Thousands stranded at Philippine airports due to technical glitch

MANILA: Thousands of travelers stranded in Airports in the Philippines on Sunday after a “loss of communication” at the country’s busiest hub in Manila forced hundreds of flights to be cancelled, delayed or diverted.
The aeronautical authorities detected in the morning a “technical problem” involving the air traffic management center of the national and international airport of Manila.
This came as many people started returning to the capital for work and school after Christmas and New Year’s break.
There were chaotic scenes at check-in counters across the country as thousands tried to rebook tickets or find out when their flight might take off.
Others who had boarded their plane before the glitch was announced waited for hours and then were disembarked.
Airport officials did not specify the cause of the problem, but low-cost carrier Cebu Pacific said in a notice that it was due to “power failure and loss of communication”.
Airport authorities said the air traffic management system was partially restored as of 4 p.m. (0800 GMT) and flights were beginning to take off and land in Manila.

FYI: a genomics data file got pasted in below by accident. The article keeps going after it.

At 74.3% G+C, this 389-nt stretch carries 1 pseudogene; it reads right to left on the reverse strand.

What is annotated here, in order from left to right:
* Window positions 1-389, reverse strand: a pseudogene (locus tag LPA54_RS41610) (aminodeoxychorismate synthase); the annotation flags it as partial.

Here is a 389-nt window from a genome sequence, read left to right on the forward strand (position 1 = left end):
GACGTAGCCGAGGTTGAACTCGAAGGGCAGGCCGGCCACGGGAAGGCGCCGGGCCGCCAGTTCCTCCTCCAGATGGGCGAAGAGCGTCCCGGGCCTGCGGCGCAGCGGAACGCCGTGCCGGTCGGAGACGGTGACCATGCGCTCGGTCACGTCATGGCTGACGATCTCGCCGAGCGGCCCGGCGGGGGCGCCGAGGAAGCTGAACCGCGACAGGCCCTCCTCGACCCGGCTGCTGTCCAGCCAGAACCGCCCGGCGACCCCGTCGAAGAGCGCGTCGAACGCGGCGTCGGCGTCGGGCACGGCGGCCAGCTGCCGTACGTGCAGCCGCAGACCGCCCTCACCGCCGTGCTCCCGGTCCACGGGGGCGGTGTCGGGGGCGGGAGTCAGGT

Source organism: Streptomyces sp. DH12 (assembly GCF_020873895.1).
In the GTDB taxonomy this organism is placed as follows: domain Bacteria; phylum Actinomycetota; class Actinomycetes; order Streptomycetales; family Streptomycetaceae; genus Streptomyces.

“Flight delays and diversions are only precautionary measures to ensure the safety of passengers, crew and aircraft,” said the Civil Aviation Authority of the Philippines said.
More than 280 flights to and from Manila have been cancelled, diverted or delayed, affecting around 56,000 passengers.
Stranded travelers have expressed outrage and annoyance at the malfunction and lack of information provided by airport staff.
A woman who was to fly to Singapore said she spent several hours sitting in the plane on the tarmac.
She and her traveling companions were eventually disembarked and offered hotel rooms.
“We were told it was a complete failure of radio communications at air traffic control,” she told AFP.
Tycoon Manny Pangilinan tweeted that he was flying from Tokyo to Manila when the plane was diverted to Haneda due to “radar and navigation facilities” failing.
“6 hours of unnecessary flight time but the inconvenience to travelers and loss to tourism and business is horrendous. Only in PH. Sigh,” Pangilinan wrote.
Manila passenger Daryll Delgado told AFP she had managed to rebook her flight for a later date after a “frustrating” experience.
An AFP reporter in the southern city of Davao told travelers they were advised “not to go to the airport” — but many only found out their flight had been canceled after they arrived to check in.


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